February 26th, 2004


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12:01 am - on movies I'm going to have to see and things that I hoped I never would...
first on the fake world:

I just watched the trailer for Jersey Girl, and I gotta say I'm really looking forward to it. I was a big fan of Chasing Amy, and was very much looking forward to seeing what Smith would do when Affleck challenged him to "make another movie like that." The trailer looks adorable. I have to admit I was worried when the decided to cast Affleck with J-Lo. Visions of "Jiggly 2" just kept running through my head. Turns out I wasn't the only one worried. Since Gigli did so bad, Smith has editted J-Lo down to only appearing in the first 15 min of the film, and more or less stripped her from all of the advertising. I'm hoping that doesn't come across as awkward, because the rest of the story just seem kind of cute and touching and fun. Feel good movie of the whatever... I may even shed a tear...

yeah yeah yeah... that's what I said... I'm not always hostile. Fuck you!

and now the real world:

Clear Channel has dropped Howard Stern from all of its stations nationwide effective immediately. They have done so in direct response to him complaining about the stances the FCC has taken in regard to broadcast standards after the Janet Jackson Superbowl thing. I'm kind of tired and have to work in the morning, so I don't have it in me to do a full blown 1KWFFH rant right now, but let me just touch on this for now. Technically, I agree with Clear Channel. They have the right to adhere to their own personal standards on the stations that they own. Stern did go so far as to directly challenge on the air said standards, and dare them to pull him from the air. That has now happened. However, this problematic in that Clear Channel is all but a monopoly in that industry... that should be looked into. Technically, the FCC is supposed to keep that from happening. It seems to not care. Moreover, this entire mess is entirely caused by rulings made by the FCC, without which Clear Channel would not have instituted a zero tolerance policy in the first place (they fired Bubba the Love Sponge earlier in the week). Rulings which are now having a direct effect on issues of free speech, media and press. Like Stern and Bubba or hate them, the simple fact is that they are the media, and they are now being censored. Bah... I'm starting to get all ranty now, which I didn't want to do... I'm tired and I'm going to bed... but mark my words... this is going to end very very badly...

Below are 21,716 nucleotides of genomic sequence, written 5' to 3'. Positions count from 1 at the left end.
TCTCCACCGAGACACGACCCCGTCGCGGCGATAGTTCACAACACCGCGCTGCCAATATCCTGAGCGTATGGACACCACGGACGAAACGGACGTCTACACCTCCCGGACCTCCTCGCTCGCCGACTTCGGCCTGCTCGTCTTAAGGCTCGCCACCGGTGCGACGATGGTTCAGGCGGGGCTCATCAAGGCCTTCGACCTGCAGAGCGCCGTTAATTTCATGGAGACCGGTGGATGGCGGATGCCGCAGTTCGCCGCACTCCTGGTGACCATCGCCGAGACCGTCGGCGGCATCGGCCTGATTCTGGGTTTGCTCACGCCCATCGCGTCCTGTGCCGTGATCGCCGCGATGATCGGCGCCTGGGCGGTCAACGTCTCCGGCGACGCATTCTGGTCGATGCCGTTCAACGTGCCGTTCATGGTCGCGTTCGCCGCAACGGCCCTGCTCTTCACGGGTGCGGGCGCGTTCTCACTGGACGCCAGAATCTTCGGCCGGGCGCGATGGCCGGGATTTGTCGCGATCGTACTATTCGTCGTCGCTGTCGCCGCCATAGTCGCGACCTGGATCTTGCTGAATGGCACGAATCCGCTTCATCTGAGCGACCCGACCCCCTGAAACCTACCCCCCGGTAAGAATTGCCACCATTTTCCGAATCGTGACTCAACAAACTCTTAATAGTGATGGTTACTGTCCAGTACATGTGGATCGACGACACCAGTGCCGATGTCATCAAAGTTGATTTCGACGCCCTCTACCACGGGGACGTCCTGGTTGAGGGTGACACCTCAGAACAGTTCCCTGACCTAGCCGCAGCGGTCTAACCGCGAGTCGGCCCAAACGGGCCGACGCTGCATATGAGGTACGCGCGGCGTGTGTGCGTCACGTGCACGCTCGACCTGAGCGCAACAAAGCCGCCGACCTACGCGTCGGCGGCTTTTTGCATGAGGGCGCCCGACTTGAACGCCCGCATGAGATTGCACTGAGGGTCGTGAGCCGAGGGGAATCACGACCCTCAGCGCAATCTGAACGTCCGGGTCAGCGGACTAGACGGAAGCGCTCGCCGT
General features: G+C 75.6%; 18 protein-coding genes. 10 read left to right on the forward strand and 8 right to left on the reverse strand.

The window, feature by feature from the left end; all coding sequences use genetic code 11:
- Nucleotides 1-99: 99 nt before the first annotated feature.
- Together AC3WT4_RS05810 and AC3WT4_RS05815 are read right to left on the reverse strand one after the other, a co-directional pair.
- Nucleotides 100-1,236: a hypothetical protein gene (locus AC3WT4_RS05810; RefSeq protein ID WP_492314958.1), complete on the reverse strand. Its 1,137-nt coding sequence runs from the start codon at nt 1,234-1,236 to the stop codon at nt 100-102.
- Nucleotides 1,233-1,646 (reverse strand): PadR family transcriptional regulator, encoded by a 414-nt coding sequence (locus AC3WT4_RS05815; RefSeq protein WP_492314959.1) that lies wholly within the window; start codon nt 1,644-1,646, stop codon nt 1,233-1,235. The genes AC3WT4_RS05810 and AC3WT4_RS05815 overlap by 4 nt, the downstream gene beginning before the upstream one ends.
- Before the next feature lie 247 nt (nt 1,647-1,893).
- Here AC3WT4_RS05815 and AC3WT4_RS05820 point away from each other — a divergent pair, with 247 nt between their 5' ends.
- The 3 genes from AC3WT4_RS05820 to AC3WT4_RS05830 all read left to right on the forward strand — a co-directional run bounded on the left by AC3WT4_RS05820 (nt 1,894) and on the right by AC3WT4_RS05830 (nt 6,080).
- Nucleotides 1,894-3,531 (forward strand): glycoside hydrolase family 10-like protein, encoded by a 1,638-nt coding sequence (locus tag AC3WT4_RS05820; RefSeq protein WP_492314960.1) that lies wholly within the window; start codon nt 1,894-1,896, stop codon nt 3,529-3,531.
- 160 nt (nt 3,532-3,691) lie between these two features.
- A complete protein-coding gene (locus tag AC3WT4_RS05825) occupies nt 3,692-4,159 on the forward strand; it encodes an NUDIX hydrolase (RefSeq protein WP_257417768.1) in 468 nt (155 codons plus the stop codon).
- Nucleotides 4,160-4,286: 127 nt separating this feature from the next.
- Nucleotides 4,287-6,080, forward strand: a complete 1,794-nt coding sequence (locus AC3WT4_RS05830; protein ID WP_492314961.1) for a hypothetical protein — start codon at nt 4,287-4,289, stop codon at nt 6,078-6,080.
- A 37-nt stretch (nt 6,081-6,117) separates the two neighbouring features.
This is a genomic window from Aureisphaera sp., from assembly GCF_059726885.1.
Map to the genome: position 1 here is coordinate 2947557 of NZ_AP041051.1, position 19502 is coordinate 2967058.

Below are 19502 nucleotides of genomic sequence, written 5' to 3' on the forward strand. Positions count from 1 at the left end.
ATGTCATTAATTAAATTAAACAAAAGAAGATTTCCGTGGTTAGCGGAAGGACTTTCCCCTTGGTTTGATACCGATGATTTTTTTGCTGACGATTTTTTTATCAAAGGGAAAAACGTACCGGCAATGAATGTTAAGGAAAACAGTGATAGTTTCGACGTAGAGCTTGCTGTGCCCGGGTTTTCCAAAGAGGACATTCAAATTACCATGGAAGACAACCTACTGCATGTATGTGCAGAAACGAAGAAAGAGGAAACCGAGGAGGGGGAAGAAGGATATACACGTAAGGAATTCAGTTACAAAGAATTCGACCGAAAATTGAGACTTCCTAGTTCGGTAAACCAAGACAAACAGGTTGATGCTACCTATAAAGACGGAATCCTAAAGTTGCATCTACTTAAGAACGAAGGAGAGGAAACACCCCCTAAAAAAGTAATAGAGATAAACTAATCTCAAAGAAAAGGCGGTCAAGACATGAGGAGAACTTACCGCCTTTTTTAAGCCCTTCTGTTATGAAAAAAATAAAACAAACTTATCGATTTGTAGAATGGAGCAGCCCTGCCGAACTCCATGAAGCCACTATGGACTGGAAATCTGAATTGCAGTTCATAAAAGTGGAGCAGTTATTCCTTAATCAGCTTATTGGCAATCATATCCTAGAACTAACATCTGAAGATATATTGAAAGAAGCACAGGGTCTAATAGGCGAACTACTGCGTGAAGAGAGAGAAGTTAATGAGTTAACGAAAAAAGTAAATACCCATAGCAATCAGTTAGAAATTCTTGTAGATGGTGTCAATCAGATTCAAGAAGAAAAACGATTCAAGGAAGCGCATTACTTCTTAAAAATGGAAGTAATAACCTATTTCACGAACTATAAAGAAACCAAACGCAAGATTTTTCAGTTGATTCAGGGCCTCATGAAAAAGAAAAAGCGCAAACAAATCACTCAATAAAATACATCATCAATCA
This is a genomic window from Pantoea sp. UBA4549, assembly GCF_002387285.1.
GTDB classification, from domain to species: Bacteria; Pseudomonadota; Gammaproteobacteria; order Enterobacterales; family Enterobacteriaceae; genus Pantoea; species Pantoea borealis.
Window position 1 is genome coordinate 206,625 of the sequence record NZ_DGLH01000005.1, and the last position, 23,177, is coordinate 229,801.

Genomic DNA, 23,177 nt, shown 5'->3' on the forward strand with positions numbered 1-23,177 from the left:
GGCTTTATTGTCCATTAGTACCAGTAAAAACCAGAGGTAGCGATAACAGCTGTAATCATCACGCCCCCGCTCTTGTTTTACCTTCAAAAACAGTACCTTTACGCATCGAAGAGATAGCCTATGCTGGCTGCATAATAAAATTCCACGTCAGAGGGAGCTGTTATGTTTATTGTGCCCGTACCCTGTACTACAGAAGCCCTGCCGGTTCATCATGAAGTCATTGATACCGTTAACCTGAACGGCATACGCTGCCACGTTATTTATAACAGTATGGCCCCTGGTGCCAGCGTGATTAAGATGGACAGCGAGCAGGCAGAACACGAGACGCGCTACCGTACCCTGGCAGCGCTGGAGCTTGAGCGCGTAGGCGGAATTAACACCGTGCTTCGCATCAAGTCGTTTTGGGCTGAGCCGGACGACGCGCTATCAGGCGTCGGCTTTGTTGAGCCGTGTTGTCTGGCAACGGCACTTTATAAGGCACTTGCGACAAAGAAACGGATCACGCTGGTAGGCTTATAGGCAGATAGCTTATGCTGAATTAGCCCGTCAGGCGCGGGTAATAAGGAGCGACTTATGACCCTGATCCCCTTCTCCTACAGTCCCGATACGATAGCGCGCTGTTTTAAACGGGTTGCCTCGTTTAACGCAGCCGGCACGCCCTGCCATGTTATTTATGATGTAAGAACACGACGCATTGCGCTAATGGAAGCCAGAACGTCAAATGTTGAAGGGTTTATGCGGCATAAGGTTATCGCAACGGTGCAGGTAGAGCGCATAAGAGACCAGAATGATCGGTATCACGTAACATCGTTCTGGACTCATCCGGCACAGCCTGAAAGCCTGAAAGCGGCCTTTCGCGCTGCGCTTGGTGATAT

Current Mood: [mood icon] sleepy

(19 comments | Leave a comment)

 
on movies I'm going to have to see and things that I hoped I never would... - graffiti.maverick

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Comments:


[User Picture]From: arilinn Date: February 25th, 2004 - 09:36 pm (Link)
While I'm not a big stern fan(i don't reallly find him shocking, just annoying most of the time), I am upset by the fact that clear channel is being itself, and that he now has no radio outlet, unless he wants to jump to the unpopular AM. Clear channel has way too much control.
[User Picture]From: chrismaverick Date: February 25th, 2004 - 09:59 pm (Link)
well, technically, he isn't off the air... he works for Viacomm, not Clear Channel. Clear Channel just buys his show in some markets. So effectively a non-Clear Channel station could pick him up and start playing him now in any given market where Clear Channel was his old affiliate (like say, ours). But seeing as how they are like 50% of the business, its a pretty huge blow. But like I said, i agree that they have the right to program their stations however they like. I don't like that they own as much of the market as they do, but that's a completely separate issue.

The kicker, though is that he's going to have a hard time picking up other (independent) stations, because technically he is in violation of FCC mandates. And its those mandates that I disagree with... it is a puritanical overreaction to what was in essence a pretty harmless gesture to start with.
[User Picture]From: arilinn Date: February 25th, 2004 - 09:43 pm (Link)

PS

I also forgot... Stern was actually pretty supportive of clear channel's standardizing playlists. When callers would complain he'd tell them it's what sells and if they don't like it to get their own station. A little bit ironic :)
[User Picture]From: chrismaverick Date: February 26th, 2004 - 04:29 am (Link)

Re: PS

why ironic? Its true. If there's any irony, its that clear channel is flying in the face of that in support of "morals" now.
[User Picture]From: sui66iy Date: February 26th, 2004 - 06:15 am (Link)

Re: PS

Is it? Here's an alternative story: